Jonathan (Jon´uh-thuhn)

The most important son of the first king of Israel, Saul, and David’s bosom friend. Jonathan lived in the second half of the eleventh century BCE. This prince figures in (1Sam 13-31), and first appears in chaps. 13–14 as commander in chief directly under Saul. In his military capacity, Jonathan provoked war with the Philistines and distinguished himself in ways that provoked his father to jealousy. Later, Jonathan demonstrated deep friendship and loyalty to David, attempting to mediate on his behalf with his father. When David was forced to flee the court, Jonathan concluded a special covenant-pact with him, whom he recognized as God’s chosen one. In the final battle on Mt. Gilboa, where the Philistines settled accounts with Saul’s army, Jonathan did his duty as a warrior and died together with his father. David honored him as a hero and celebrated his noble character and selfless behavior by dedicating the climax of his dirge in (2Sam 1) to his friend: “Your love to me was wonderful, / passing the love of women.”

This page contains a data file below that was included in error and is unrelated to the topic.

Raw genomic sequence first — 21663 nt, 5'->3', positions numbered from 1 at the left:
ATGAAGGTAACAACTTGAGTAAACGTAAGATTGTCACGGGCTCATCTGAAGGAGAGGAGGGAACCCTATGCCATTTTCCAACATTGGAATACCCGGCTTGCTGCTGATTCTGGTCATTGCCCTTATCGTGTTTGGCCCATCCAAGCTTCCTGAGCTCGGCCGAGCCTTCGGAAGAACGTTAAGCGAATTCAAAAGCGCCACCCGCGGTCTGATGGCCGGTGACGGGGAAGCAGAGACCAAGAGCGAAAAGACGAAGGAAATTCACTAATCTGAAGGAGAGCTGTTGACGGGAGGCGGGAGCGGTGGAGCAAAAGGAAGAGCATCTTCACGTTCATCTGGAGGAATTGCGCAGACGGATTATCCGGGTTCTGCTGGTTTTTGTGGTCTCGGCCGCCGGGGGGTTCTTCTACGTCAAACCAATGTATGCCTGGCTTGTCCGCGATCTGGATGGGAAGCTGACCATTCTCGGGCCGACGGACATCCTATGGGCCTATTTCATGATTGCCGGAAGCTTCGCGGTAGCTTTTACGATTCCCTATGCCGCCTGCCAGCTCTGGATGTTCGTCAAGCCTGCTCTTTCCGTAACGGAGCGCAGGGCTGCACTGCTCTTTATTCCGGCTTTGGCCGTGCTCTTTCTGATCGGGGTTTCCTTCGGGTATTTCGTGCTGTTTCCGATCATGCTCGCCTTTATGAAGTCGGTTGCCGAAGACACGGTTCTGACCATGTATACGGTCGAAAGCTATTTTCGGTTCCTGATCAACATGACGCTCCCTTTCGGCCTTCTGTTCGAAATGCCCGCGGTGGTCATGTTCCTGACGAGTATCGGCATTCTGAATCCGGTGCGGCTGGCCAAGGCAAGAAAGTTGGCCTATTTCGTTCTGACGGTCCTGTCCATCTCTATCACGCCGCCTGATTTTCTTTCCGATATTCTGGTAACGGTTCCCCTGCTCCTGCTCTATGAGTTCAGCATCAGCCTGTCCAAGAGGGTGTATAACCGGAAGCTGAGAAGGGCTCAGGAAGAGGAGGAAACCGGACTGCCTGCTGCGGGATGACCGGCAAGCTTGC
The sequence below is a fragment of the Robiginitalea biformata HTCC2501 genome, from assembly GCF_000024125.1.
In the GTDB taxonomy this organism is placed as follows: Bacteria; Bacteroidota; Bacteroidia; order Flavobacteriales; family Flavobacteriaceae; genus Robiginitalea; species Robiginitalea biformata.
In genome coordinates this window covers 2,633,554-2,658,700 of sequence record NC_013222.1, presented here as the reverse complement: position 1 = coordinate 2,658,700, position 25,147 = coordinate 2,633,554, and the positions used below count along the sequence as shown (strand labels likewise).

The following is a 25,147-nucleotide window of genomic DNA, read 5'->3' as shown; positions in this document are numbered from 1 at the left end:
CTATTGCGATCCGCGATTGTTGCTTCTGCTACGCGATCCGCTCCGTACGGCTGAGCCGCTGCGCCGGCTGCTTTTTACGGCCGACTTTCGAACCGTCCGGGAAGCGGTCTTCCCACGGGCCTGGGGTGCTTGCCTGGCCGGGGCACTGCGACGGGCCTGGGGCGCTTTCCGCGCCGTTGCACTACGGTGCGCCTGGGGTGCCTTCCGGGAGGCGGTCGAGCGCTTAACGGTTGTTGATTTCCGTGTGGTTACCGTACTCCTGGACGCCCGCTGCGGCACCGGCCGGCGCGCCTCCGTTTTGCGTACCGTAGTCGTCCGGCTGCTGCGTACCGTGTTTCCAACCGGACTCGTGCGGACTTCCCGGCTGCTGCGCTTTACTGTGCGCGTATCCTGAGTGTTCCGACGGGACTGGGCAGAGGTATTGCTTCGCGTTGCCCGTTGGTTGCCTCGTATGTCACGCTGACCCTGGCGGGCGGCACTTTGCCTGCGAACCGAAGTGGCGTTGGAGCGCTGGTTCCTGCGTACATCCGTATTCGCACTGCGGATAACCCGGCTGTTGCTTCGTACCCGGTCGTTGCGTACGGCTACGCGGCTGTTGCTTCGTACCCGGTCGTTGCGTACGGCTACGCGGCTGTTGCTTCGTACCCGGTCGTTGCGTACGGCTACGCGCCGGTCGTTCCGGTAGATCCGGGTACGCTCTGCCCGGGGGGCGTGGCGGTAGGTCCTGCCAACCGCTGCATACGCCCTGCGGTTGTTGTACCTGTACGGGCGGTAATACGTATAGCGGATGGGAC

1Sam 13-31

Saul's Unlawful Sacrifice
1Saul was . . . years old when he began to reign; and he reigned . . . and two years over Israel.2Saul chose three thousand out of Isr ... View more

2Sam 1

David Mourns for Saul and Jonathan
1After the death of Saul, when David had returned from defeating the Amalekites, David remained two days in Ziklag.2On the th ... View more

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